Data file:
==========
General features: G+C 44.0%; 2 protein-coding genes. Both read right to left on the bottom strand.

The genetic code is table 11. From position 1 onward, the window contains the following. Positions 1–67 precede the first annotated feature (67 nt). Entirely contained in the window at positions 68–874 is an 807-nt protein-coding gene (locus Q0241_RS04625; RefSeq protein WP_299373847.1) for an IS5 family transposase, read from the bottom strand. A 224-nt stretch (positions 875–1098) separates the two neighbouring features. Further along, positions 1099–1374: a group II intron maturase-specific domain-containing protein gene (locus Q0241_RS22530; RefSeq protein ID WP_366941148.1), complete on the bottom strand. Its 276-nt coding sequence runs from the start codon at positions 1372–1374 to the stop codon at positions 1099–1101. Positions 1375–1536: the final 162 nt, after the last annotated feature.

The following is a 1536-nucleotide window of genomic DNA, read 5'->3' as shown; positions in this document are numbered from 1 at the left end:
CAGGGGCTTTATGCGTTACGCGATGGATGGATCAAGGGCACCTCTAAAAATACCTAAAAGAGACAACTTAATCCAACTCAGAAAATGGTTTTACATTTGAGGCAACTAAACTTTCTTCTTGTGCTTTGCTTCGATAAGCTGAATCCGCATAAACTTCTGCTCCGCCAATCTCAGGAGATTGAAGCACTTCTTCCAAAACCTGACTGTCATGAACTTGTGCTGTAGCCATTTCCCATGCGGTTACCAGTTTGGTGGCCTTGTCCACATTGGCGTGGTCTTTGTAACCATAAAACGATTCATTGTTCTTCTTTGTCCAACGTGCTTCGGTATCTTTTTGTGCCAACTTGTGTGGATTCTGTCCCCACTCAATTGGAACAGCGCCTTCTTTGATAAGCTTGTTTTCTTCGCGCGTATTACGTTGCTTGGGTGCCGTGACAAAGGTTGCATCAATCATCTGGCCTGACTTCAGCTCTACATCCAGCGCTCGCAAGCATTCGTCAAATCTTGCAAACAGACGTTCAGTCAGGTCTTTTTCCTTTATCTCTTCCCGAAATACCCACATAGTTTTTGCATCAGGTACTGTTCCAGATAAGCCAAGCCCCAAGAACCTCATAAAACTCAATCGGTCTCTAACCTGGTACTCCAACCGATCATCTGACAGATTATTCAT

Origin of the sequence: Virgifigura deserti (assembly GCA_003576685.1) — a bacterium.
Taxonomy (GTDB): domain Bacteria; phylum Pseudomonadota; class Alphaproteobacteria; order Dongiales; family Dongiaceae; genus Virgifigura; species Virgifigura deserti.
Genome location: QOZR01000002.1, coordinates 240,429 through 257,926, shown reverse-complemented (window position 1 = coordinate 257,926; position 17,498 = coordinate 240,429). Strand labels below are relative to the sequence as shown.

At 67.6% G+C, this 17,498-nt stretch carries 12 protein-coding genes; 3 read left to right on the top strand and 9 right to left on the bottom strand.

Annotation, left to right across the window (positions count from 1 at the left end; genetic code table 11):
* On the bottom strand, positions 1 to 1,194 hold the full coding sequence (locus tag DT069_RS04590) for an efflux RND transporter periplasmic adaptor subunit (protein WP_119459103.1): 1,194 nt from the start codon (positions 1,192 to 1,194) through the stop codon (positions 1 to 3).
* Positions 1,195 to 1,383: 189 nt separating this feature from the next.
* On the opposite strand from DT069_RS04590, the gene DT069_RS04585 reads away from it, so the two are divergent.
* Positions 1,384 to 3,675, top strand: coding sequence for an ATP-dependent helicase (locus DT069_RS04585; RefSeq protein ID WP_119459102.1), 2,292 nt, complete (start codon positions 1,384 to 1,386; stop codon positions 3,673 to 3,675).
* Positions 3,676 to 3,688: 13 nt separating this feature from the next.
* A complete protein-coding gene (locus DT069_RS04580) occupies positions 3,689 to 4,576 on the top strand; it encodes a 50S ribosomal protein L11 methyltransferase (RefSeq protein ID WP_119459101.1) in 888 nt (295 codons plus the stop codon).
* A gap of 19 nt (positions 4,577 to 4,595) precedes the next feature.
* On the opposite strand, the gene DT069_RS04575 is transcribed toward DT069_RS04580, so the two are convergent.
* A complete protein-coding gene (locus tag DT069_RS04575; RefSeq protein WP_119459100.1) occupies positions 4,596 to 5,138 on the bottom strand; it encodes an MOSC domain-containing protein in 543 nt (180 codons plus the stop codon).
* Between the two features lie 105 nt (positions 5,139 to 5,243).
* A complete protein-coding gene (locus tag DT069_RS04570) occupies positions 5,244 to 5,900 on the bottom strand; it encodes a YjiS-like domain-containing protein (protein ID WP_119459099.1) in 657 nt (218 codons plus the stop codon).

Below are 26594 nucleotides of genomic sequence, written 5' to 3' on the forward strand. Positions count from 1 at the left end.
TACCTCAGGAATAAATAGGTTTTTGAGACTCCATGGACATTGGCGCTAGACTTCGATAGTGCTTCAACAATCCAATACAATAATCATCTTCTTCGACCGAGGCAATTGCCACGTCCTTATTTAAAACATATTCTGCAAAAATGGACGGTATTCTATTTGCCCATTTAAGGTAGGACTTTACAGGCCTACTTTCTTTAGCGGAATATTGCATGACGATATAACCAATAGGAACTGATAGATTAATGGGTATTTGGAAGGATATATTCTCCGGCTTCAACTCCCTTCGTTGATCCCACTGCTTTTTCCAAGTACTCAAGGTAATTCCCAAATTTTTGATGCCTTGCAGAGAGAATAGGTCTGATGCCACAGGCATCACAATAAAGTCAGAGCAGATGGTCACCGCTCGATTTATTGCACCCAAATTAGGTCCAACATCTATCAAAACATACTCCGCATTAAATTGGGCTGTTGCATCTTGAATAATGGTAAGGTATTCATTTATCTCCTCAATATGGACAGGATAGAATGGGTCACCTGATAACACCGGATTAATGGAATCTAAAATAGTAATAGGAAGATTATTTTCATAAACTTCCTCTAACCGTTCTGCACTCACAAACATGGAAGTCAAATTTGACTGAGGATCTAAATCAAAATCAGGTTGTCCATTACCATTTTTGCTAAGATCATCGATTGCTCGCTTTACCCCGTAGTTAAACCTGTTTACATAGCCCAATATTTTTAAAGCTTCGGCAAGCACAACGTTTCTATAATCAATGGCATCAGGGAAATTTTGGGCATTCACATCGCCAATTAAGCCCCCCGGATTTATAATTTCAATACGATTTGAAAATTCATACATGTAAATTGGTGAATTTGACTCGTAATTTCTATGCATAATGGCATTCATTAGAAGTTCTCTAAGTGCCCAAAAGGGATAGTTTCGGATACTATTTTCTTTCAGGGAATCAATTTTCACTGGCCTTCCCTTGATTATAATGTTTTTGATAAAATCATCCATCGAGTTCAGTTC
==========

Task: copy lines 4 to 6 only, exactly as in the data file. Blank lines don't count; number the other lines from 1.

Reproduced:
CAGGGGCTTTATGCGTTACGCGATGGATGGATCAAGGGCACCTCTAAAAATACCTAAAAGAGACAACTTAATCCAACTCAGAAAATGGTTTTACATTTGAGGCAACTAAACTTTCTTCTTGTGCTTTGCTTCGATAAGCTGAATCCGCATAAACTTCTGCTCCGCCAATCTCAGGAGATTGAAGCACTTCTTCCAAAACCTGACTGTCATGAACTTGTGCTGTAGCCATTTCCCATGCGGTTACCAGTTTGGTGGCCTTGTCCACATTGGCGTGGTCTTTGTAACCATAAAACGATTCATTGTTCTTCTTTGTCCAACGTGCTTCGGTATCTTTTTGTGCCAACTTGTGTGGATTCTGTCCCCACTCAATTGGAACAGCGCCTTCTTTGATAAGCTTGTTTTCTTCGCGCGTATTACGTTGCTTGGGTGCCGTGACAAAGGTTGCATCAATCATCTGGCCTGACTTCAGCTCTACATCCAGCGCTCGCAAGCATTCGTCAAATCTTGCAAACAGACGTTCAGTCAGGTCTTTTTCCTTTATCTCTTCCCGAAATACCCACATAGTTTTTGCATCAGGTACTGTTCCAGATAAGCCAAGCCCCAAGAACCTCATAAAACTCAATCGGTCTCTAACCTGGTACTCCAACCGATCATCTGACAGATTATTCAT

Origin of the sequence: Virgifigura deserti (assembly GCA_003576685.1) — a bacterium.
Taxonomy (GTDB): domain Bacteria; phylum Pseudomonadota; class Alphaproteobacteria; order Dongiales; family Dongiaceae; genus Virgifigura; species Virgifigura deserti.